NCUA announced last week that it and six state credit union regulators will launch an alternating examination pilot program for a select group of federally insured, state-chartered credit unions. According to the agency, the program is based on its 2016 Exam Flexibility Initiative report, and will run for one full alternating cycle of approximately three years.
The six participating state regulators are the California Department of Business Oversight, the Florida Division of Financial Institutions, the New Hampshire Banking Department, the Oklahoma State Banking Department, the South Carolina Office of the Commissioner of Banking and the Texas Credit Union Department. The credit unions for the program have been chosen.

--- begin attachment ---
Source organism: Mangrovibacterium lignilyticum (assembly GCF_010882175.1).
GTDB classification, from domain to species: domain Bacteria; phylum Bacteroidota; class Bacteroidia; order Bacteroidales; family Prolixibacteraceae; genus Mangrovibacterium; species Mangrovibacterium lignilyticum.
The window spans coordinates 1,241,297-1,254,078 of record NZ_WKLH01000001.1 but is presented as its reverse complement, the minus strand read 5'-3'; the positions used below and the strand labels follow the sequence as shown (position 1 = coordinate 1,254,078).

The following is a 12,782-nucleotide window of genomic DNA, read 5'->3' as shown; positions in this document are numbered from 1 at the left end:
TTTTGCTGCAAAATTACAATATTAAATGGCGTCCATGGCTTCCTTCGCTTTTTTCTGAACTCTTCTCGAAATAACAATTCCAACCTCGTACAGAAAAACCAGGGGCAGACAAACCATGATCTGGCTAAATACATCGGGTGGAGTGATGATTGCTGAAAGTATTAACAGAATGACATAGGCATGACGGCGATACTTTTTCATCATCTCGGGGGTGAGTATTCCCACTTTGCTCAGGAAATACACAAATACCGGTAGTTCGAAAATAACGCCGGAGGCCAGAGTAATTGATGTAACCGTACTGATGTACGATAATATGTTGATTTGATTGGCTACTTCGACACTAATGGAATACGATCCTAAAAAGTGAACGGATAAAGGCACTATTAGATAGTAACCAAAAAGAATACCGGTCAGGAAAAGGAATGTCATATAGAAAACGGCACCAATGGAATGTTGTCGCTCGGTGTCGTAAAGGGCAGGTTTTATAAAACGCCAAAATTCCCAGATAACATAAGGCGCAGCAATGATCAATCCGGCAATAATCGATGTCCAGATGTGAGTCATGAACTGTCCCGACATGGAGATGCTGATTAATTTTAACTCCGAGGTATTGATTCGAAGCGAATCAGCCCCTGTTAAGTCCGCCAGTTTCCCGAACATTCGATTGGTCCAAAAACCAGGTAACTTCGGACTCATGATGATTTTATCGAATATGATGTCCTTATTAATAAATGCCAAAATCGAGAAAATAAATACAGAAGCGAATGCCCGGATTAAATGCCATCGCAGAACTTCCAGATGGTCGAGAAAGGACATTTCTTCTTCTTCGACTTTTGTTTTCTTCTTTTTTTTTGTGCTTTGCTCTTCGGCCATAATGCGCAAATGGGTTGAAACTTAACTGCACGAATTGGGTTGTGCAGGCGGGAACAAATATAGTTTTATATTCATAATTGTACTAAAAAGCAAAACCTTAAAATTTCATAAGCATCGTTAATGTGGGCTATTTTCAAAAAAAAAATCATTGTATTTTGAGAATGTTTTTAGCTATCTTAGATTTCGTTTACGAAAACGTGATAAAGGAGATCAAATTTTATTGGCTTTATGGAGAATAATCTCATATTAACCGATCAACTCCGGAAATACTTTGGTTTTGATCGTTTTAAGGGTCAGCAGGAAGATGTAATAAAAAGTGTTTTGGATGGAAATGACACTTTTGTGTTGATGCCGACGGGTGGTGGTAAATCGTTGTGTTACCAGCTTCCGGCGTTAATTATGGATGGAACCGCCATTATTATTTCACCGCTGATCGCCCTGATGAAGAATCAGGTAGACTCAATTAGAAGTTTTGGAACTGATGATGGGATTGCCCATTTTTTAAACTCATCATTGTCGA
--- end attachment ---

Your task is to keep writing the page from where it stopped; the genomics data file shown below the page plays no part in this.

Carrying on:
The NCUA has posted frequently asked questions about the pilot program on its website. Additional information specific to each state’s program will be available in the near future.
The pilot will evaluate three alternating examination program approaches:
The pilot program is designed to help NCUA and state regulators determine how an alternating examination program could improve coordination and make the best use of federal and state resources.
The pilot program is the result of ongoing work by a joint NCUA-State Supervisor working group comprised of representatives from the NCUA, several state regulators, and the National Association of State Credit Union Supervisors.
The working group studies ways to improve supervisory efficiencies, maintain a sound supervisory program, and reduce the burden on federally insured, state-chartered credit unions.